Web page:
You’ve all heard the saying “what gets measured gets managed.” An oldie but a goodie.
The way a lot of targets and other requirements in business are measured are via key performance indicators.
Basically, a Key Performance Indicator (KPI) is a measurable value that demonstrates how effectively a company is achieving key business objectives.
Organisations use key performance indicators at multiple levels to evaluate their success at reaching targets.
If you’ve ever used KPI’s had to achieve (or not achieve) KPI’s or develop KPI’s for a team you probably have mixed feelings about them! There are generally two groups of people in any organisation who are affected by KPI’s. These are the people who have to achieve them (team members) and the people who use them for reporting and to measure performance (leadership).
Before I go any further – think about the KPI’s you currently use… are they actually driving the desired business results?
In any business, there must be a way to measure performance – but sometimes, the wrong metrics are being measured and this can lead to a lack of engagement AND achievement across the board. It can also drive behaviours that are counterproductive to business objectives. What do I mean by this?
I’ll talk from a sales results perspective; however, the same concept can be applied to most KPI’s and industries. Let’s say you have a KPI of # sales per week in a team environment. On face value, it’s a pretty logical KPI, however, if you are only measuring the end result with no measures for the behaviours or other inputs that drive the sales result (output), you may actually find that the KPI can drive unethical behaviours, poor culture and that other valuable skills decrease. This is particularly likely if you are selling high-value products or services, or where repeat sales/retention of clients or customers is important.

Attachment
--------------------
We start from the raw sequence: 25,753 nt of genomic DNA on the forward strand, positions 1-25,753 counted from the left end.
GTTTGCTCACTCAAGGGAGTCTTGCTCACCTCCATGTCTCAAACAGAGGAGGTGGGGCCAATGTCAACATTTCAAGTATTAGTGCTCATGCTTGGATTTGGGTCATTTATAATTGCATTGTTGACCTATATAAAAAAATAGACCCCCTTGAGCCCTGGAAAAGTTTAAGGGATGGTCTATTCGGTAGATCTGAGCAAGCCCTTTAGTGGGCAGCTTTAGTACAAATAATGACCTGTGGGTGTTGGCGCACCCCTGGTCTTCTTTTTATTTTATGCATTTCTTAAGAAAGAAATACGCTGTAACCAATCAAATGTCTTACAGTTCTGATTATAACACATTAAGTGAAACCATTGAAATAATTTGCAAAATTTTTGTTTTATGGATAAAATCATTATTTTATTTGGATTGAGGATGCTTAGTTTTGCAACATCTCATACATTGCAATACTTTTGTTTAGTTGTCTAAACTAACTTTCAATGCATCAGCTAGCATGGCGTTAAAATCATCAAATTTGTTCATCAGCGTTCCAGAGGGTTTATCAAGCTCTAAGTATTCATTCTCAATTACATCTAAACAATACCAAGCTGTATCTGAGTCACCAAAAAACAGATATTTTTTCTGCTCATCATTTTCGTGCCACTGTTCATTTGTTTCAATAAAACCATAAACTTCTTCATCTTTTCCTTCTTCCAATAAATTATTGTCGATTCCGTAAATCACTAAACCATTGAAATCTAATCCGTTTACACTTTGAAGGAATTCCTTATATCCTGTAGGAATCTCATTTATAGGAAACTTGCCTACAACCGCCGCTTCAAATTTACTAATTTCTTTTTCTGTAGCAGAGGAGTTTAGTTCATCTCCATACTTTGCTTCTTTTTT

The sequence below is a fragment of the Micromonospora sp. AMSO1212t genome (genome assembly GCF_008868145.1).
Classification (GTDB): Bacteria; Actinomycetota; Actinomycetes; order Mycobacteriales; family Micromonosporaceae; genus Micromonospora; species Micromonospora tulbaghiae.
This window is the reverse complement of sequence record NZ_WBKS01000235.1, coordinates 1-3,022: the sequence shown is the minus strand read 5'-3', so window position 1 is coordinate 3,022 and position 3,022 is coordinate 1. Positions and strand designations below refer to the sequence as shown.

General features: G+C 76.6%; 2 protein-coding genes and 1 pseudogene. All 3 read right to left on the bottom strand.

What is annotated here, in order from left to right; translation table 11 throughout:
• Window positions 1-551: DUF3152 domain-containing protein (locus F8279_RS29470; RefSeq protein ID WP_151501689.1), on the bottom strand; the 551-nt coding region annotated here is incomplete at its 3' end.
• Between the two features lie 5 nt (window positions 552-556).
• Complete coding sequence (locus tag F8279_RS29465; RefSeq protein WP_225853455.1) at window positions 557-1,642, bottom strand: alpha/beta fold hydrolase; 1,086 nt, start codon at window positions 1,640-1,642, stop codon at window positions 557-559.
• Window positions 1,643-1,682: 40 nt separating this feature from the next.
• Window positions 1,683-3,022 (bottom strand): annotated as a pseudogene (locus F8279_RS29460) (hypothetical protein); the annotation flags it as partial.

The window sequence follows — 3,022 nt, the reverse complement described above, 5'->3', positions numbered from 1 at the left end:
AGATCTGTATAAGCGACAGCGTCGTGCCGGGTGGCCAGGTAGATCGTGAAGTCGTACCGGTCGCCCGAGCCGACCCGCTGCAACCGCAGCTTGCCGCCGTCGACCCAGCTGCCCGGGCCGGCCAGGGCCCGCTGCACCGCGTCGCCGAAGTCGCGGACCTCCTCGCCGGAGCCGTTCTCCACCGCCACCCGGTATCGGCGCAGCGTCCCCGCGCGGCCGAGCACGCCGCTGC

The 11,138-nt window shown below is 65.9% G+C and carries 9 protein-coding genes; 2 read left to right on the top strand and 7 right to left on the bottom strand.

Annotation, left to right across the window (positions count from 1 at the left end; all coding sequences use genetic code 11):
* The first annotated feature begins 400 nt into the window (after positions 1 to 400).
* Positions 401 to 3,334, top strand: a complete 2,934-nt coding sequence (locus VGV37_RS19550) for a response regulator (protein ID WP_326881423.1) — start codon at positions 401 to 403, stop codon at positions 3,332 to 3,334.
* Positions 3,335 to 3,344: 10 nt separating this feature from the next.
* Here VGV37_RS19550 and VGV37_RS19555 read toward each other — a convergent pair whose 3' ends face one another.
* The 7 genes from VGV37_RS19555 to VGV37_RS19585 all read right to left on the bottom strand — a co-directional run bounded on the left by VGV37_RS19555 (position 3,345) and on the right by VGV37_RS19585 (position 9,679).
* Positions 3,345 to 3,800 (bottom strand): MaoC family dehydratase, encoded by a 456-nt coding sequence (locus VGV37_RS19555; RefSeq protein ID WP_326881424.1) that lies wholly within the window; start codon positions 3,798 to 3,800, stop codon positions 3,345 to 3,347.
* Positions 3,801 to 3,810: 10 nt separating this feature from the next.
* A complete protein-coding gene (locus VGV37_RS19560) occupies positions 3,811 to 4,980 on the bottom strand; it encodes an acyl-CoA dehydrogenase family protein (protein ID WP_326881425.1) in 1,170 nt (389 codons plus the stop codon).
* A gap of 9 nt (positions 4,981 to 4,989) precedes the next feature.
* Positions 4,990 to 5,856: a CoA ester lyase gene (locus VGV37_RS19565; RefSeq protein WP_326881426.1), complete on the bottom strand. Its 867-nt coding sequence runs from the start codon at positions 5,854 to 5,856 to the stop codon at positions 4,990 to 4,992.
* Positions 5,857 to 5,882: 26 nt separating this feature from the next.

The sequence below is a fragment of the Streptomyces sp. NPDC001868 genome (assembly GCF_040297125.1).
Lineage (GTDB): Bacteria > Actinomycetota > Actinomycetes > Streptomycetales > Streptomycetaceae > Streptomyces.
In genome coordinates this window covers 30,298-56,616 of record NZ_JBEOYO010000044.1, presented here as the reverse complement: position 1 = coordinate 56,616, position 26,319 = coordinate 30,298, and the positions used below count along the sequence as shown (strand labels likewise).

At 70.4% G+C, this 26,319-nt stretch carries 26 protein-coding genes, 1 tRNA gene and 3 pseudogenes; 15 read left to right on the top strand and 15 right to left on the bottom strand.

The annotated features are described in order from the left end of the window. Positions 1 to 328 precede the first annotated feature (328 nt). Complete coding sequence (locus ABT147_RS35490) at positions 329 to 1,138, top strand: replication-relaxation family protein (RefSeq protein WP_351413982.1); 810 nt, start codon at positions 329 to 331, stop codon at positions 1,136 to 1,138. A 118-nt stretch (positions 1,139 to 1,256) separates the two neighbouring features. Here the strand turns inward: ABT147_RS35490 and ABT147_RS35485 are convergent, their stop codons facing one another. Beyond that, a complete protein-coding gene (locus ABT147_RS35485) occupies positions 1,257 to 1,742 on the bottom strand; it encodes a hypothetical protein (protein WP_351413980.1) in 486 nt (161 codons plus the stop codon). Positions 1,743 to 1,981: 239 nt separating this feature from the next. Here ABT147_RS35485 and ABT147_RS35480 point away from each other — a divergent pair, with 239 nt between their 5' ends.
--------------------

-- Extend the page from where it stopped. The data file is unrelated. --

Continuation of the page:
Ideally, you should also have KPI’s around interim measures which contribute to the overall sales experience and ultimately the result. By only focussing on the actual sales result – you have short term business objectives being achieved, however, your long-term goal of developing the skills of the sales team, customer experience and customer retention may decrease. Engagement across the team may also decrease as a “sales at all costs” culture can develop – with recognition of high sales achievement being the focus – regardless of whether the longer-term business goals are being delivered. Both quantity and quality should drive KPI’s in this sort of environment.
So how do you make sure you measure the right metrics?
Great question! Start by ensuring that your KPI’s are aligned with the strategic goals of the business, support the right values and behaviours and that any incentives include these. Then, remember that KPI’s aren’t set in stone – if they aren’t working, review them and make the necessary changes! Also, remember that recognition of team members along the way is important – KPI’s can’t be achieved without an engaged and motivated team to drive them!